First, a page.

Friday, June 4, 2010

Using spatial data types in SQL Server 2008 R2 is not hard

SQL Server 2008 was a major upgrade and one of its new features was support for new data types such as spatial data types. Spatial data types will be increasingly adopted in dealing with globalization and handling the distributed nature of resources and events. Presently it supports 2D data with a possible 3D addition in the future.

Spatial data is basically of two types, the geometry type for flat-earth situations that can be handled by Euclidean geometry principles and the other the Geography type for situations dealing with locations on the ellipsoid or round-earth handled by spherical geometry. 

In the hyper-linked article  a clear guide to understanding spatial coordinates is presented in five easy to follow steps.

Step 1: Gather the resources
Step 2: Create a database
Step 3: Create a table to hold geography data type
Step 4: Populate the table with sample data
Step 5: Populating the geography data type the table's column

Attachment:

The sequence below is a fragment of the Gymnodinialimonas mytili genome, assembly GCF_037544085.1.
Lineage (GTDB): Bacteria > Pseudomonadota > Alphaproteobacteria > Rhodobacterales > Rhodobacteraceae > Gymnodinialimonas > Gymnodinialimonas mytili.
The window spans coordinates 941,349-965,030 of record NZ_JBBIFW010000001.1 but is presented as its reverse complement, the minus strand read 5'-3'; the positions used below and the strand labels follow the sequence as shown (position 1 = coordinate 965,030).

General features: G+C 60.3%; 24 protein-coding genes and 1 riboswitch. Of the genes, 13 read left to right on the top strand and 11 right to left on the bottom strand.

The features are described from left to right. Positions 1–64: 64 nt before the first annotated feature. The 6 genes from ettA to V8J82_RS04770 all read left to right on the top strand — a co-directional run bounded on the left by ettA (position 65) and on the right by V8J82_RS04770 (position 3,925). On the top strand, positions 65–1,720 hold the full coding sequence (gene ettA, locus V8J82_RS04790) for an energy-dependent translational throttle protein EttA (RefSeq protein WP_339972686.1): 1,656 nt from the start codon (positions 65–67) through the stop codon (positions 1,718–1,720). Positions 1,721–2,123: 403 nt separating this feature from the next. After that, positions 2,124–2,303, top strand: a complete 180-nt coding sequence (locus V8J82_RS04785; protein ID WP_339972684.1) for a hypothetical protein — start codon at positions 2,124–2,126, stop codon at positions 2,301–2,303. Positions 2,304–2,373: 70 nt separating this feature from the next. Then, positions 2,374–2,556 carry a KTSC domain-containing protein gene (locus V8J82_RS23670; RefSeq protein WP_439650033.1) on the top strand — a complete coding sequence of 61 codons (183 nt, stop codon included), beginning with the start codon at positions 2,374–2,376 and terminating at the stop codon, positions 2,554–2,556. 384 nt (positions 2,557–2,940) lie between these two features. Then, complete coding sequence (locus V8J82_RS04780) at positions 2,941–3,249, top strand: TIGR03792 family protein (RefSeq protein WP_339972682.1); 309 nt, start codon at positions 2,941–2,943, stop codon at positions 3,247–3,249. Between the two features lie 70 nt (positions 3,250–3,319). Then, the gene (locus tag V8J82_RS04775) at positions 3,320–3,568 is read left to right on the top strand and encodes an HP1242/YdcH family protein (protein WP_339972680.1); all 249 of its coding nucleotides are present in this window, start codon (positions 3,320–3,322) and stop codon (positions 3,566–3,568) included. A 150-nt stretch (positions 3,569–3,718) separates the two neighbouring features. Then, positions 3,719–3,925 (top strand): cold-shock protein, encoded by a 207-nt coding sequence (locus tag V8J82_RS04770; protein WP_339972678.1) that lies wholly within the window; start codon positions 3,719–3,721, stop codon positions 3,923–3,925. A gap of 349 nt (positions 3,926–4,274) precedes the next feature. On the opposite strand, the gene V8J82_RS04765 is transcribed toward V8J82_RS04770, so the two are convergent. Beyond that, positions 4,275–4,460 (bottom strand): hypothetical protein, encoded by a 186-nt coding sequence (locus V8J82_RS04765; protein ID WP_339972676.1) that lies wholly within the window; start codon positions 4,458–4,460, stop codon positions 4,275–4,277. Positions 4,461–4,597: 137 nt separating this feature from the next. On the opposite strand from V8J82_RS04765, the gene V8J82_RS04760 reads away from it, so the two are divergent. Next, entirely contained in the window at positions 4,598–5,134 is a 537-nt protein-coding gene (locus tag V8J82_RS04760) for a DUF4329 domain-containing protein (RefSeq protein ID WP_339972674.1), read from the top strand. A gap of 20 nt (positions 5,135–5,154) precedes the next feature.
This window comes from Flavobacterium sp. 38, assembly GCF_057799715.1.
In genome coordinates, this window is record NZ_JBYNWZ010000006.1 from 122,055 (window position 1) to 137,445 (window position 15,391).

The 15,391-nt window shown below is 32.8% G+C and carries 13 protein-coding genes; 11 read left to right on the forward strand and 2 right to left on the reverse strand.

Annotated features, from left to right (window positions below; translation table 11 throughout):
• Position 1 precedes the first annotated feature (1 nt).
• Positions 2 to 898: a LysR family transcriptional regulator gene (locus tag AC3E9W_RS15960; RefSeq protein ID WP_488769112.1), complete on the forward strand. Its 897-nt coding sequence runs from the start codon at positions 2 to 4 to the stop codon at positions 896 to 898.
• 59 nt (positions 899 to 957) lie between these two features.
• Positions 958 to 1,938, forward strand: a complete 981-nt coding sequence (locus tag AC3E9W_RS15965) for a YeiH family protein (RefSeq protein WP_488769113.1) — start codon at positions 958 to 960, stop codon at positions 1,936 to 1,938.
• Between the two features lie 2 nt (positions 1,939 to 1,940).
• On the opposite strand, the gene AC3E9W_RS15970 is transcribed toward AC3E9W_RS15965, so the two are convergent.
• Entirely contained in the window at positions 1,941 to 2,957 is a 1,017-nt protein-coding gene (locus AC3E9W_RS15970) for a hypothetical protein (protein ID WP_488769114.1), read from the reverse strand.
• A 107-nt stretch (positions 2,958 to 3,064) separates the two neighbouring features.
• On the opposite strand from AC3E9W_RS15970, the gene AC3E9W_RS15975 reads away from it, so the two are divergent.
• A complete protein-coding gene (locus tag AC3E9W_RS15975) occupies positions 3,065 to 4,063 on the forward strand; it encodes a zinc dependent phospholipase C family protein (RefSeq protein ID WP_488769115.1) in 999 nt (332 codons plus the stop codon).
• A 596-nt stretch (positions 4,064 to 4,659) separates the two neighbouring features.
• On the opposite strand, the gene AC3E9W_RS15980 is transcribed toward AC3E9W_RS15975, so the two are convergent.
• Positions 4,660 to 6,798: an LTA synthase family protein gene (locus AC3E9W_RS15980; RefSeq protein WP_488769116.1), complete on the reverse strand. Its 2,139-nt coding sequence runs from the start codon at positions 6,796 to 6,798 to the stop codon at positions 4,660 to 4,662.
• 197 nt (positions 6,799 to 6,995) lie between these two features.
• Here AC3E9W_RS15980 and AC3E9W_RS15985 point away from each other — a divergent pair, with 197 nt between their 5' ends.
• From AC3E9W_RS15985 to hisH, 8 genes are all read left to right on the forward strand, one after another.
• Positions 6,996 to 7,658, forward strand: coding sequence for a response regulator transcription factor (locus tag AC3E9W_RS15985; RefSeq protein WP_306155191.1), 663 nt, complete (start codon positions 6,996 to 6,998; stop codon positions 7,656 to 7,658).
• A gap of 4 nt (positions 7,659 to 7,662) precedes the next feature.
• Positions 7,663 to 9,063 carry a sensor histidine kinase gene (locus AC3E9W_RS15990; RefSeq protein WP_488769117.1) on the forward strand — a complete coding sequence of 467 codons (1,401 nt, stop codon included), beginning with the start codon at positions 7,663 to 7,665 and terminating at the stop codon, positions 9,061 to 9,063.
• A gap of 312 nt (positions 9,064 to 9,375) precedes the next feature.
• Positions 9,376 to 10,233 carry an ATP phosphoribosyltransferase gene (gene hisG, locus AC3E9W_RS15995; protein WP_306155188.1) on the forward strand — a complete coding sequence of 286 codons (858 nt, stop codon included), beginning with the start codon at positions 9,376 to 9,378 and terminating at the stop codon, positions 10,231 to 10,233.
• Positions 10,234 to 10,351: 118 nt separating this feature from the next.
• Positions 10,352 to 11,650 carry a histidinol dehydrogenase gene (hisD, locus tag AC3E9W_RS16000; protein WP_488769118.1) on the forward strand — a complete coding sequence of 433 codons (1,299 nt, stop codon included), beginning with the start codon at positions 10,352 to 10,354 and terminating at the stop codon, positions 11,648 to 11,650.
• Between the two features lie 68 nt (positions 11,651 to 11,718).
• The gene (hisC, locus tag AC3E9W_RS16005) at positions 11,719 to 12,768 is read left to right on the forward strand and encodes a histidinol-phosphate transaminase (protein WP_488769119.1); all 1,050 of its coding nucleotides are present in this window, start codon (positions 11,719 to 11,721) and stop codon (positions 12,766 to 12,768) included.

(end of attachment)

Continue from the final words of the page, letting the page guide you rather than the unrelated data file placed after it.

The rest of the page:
With this you can do some geocalculations.


P.s: You can read it for free by becoming a guest.

Thursday, June 3, 2010

MS ACCESS finds a home on SQL Azure

My wish has been finally granted and MS Access can now have a footing on SQL Azure. 3499 views and 37 replies back and forth has finally provided a solution. Blog entries and forum participation work after all.

How this got started may be found here.

Wednesday, June 2, 2010

Does PowerPivot compress smaller files efficiently?

The Analysis Services engine shipped with SQL Server 2008 R2compresses and processes the data which is loaded by the Analysis Services into the worksheet. All this happens in the background using the Power Pivot [Microsoft.AnalysisServices.Modeler.FieldList.Addin.Integration] menu option. The storage mode of this service called the VertiPaq  does the magic of manipulating columnar data in memory.

Results from a simple test of compression:

I downloaded the Power Pivot sample file in Excel format from the CodePlex site. Review my recent post here for details:

  • The file is called ContosoStoreData with columns from A to S with 307 Rows as shown here. The file size is 88KB on disc.

  • I copied the data and pasted into an excel spread sheet (not using the PowerPivot)and saved it as ContosoNormal. The file size of was 48KB on disc

  • Next I imported ContosoNormal into an Excel Spreadsheet under PowerPivot control and named the new file, ContosoNormalReverted. It had the same number of columns as ContosoNormal and the same number of rows(307). The file size was 52KB on disc.
My computer was an Acer Notebook with the following specifications: Windows 7 Ultimate 32bit OS with 3.00 GB RAM. U2700@1.3 GHZ. Free space of 33 GB available on the 288 GB hard disc.